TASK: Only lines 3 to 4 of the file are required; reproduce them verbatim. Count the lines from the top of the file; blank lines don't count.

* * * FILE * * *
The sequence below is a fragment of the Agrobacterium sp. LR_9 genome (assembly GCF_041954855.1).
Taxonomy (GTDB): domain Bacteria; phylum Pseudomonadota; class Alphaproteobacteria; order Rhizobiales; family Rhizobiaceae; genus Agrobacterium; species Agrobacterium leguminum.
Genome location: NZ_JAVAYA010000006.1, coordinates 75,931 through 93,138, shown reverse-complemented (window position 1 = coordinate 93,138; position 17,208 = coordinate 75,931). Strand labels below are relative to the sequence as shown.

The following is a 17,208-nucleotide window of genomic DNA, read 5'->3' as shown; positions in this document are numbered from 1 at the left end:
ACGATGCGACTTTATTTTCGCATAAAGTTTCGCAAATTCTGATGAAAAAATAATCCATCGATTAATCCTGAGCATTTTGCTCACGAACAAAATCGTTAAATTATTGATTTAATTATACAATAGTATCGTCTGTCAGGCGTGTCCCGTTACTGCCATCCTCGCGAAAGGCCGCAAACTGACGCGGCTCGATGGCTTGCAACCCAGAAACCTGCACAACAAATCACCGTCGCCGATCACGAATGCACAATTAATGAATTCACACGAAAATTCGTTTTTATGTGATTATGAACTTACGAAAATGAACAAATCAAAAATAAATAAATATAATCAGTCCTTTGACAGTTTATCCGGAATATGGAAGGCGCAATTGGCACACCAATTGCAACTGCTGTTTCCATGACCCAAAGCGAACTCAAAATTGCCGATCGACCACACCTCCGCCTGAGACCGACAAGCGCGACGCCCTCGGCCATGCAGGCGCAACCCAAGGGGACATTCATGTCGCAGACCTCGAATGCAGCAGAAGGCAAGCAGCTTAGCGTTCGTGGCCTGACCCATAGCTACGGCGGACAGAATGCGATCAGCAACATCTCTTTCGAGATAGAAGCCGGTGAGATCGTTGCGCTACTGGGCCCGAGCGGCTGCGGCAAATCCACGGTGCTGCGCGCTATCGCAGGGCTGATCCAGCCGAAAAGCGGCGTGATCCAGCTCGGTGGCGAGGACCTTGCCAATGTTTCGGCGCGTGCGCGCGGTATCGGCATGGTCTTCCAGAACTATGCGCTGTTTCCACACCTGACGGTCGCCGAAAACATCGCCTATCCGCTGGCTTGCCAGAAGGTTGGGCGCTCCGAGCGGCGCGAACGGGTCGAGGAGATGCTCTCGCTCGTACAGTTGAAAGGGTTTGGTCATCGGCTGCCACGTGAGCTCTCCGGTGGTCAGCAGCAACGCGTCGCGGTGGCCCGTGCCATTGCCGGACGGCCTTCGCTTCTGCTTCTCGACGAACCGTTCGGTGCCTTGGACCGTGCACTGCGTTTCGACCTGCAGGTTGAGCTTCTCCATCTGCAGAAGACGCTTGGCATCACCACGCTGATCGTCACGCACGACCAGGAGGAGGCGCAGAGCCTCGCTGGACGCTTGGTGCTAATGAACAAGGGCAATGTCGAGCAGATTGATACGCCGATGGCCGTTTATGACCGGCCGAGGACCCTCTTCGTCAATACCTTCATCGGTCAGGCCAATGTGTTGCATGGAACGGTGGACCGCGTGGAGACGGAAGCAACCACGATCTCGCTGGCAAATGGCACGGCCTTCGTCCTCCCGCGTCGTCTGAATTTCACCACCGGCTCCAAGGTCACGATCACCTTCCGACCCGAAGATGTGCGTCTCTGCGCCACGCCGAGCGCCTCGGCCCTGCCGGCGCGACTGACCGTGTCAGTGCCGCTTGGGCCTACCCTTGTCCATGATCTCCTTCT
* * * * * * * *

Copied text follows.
Genome location: NZ_JAVAYA010000006.1, coordinates 75,931 through 93,138, shown reverse-complemented (window position 1 = coordinate 93,138; position 17,208 = coordinate 75,931). Strand labels below are relative to the sequence as shown.

The following is a 17,208-nucleotide window of genomic DNA, read 5'->3' as shown; positions in this document are numbered from 1 at the left end: